Since the introduction of the Mortgage Market Review in 2014, lenders are more rigorous with their checks and will scrutinise your income and outgoings carefully.
They will also ‘stress test’ your finances to see if you could still afford a mortgage if interest rates were to increase.
As part of your application, you will be asked to provide the following documents:
- Bank statements for the past three to six months
- Your last three months’ payslips
- P60 form from your employer
- Proof of ID, such as your passport or driving licence
- Proof of address, such as a council tax bill or utility bill.
If you are self-employed, you’ll need two or more years of certified accounts as well as SA302 forms, or a tax year review from HMRC for the past two to three years.
The importance of credit scores
Lenders will use your credit score to determine how reliable you are as a borrower before agreeing to offer you a mortgage.
The better your credit score, the more likely you are to get accepted and secure a competitive interest rate.
To be prepared, it’s a good idea to check your credit score yourself before you apply by using one of the fee-free services available online.
If your score is low, take steps to improve it such as checking you’re on the electoral roll, correcting mistakes on your credit report, paying bills on time and spacing out any other new credit applications.
Should you use a mortgage broker?
Mortgage brokers can help you scour the market for the right deal, assess your affordability, and match you with the lenders most likely to accept your application.
Many brokers won’t charge you directly for their services. But check their independence and that they have access to as large a proportion of the mortgage market as possible (rather than just a few selected lenders).
Where does your money go?
When applying for a mortgage, you’ll also need to pay a range of fees. These can include:
- Booking or application paid when completing your application
- Arrangement charged by your lender to set up your mortgage
- Valuation charged by your lender to commission a mortgage valuation
- CHAPS for sending mortgage funds to your solicitor
- Legal charged by your solicitor to carry out legal work for the mortgage
Booking and arrangement fees can often be added to your mortgage balance if you’d prefer not to pay them upfront. But this will increase the total amount owed and the amount of interest due.
Don’t forget also to set aside funds for moving costs as well as Stamp Duty Land Tax. Stamp duty is a tax levied on buyers determined by the value of the property being bought. In Scotland, it is formally known as Land and Buildings Transaction Tax, while in Wales it’s called Land Transaction Tax.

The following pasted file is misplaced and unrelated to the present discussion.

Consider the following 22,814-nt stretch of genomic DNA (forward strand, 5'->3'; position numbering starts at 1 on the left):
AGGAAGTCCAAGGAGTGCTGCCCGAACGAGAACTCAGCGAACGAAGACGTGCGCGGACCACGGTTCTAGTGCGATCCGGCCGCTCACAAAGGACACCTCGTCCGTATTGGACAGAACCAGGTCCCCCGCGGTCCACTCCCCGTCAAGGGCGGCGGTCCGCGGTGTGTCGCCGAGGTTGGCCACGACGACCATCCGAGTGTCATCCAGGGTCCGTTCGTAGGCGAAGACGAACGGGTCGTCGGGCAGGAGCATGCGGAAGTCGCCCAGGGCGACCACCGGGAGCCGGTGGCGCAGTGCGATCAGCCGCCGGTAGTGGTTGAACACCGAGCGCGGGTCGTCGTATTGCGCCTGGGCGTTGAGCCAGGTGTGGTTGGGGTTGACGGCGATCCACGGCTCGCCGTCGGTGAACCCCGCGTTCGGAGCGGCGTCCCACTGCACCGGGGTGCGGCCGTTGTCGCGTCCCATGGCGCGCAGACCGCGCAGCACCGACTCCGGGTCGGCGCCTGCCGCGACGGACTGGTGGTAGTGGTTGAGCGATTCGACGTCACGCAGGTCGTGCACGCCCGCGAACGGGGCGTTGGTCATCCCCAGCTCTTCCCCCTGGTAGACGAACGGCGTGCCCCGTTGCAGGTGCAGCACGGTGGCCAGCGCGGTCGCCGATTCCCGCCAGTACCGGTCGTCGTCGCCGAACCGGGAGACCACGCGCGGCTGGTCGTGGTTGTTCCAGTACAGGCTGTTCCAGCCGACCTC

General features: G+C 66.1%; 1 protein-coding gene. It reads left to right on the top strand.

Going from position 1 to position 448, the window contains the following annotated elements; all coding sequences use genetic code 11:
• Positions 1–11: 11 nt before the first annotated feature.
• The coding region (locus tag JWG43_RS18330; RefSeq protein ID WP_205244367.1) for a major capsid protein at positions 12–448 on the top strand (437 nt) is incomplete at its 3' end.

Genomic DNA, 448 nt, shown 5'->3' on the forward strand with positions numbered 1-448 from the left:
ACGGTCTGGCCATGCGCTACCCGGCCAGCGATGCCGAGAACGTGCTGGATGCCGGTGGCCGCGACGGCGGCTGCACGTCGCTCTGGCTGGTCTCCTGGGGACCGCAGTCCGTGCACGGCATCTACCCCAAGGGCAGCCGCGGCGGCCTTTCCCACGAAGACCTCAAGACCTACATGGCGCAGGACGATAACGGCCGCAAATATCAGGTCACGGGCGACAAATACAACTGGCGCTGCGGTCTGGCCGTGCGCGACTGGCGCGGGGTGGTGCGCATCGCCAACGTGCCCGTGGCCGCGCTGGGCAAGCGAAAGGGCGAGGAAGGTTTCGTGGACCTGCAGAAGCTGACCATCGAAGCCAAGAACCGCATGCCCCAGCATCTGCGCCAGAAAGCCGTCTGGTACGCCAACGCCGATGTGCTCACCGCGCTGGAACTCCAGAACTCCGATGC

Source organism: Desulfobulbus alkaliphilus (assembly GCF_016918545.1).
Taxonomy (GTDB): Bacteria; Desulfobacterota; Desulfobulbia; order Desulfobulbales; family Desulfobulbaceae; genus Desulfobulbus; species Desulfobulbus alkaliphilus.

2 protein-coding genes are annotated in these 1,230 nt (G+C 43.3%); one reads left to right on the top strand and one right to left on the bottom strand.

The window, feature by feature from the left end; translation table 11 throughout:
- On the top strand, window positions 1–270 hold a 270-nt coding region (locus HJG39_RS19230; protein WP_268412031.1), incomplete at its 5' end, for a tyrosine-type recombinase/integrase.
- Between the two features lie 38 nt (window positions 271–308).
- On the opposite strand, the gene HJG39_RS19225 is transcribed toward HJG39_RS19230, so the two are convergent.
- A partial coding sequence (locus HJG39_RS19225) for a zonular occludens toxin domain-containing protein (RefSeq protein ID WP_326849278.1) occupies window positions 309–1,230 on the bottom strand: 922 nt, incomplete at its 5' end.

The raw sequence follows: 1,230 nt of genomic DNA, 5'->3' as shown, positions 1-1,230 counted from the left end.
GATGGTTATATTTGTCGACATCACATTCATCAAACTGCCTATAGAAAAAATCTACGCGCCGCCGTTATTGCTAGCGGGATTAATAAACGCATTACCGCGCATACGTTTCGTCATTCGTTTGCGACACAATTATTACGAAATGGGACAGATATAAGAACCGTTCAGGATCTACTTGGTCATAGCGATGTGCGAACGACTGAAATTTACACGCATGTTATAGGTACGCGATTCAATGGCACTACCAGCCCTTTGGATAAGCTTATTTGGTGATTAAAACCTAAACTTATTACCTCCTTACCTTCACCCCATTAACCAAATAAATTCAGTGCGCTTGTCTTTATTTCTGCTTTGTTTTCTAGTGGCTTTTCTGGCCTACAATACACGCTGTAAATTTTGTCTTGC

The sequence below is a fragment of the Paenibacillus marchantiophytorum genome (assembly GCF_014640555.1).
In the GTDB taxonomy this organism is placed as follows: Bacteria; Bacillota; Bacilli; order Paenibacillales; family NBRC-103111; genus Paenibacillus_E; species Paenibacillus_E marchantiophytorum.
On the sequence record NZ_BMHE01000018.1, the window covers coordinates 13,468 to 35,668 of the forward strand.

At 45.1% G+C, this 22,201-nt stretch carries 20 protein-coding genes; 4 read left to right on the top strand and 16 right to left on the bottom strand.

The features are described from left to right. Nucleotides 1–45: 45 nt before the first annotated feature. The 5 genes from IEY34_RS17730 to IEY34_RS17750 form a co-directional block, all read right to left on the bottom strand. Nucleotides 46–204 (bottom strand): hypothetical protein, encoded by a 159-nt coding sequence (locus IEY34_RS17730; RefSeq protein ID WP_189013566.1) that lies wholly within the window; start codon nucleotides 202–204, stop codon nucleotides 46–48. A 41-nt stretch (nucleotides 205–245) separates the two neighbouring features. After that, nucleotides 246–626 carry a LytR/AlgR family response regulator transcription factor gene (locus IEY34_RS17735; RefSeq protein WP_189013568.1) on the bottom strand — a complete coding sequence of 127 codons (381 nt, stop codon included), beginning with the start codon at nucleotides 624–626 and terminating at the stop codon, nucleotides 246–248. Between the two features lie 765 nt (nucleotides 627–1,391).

Many mortgages have a tie-in period which means you are locked in for the stated term. For example, if you choose a two-year, fixed rate deal that’s for how long you’ll be tied in.
Should you want to get out of your mortgage deal early or pay back the whole loan before the end of the agreed term, early repayment charges (ERC) will usually apply. ERCs are charged as a percentage of the outstanding mortgage balance, often between 1% and 5%.
ERCs are often tiered so that the closer you get to the end of the tie-in period, the less you pay.
How easy is it to switch mortgage deals?
Jumping ship and switching lenders is referred to as ‘remortgaging’, while staying put with the same lender but switching deals is known as a ‘product transfer’.
Either way, when your existing mortgage deal is nearing its end, you’ll need to look at your next best option in order to avoid reverting to your lender’s expensive SVR.
The process of remortgaging is similar to taking out your first mortgage in that you’ll need to shop around and compare options to find the best deal to switch to. Many remortgages come with free legal and valuation fees, but you’ll need to pay any new arrangement fees.
Switching products with the same lender is usually a quicker process, although your current lender may not offer the best deals.
What happens if you can’t keep up with mortgage repayments?
If you’re struggling to keep up with your mortgage repayments, contact your lender as soon as possible. It may agree to extend the term of your loan to reduce your monthly payments, or accept smaller payments for a temporary period.
You may also be offered a mortgage payment holiday so that you stop making payments for an agreed period. Just bear in mind that any unpaid payments will be added to your overall debt, on which interest will be charged.
In the worst-case scenario, your lender can take you to court and repossess your home. But it’s in the interest of all parties to avoid this scenario if at all possible.
Top tips for securing the best mortgage
- Save up as much of a deposit as you can
- Understand how much you can afford
- Check your credit score and take steps to improve it
- Pay off debts such as credit cards and overdrafts
- Sort out paperwork early, particularly if you’re self-employed
- Shop around and compare deals
- Consider using a mortgage broker
- Don’t overlook all the extra costs associated with home loans.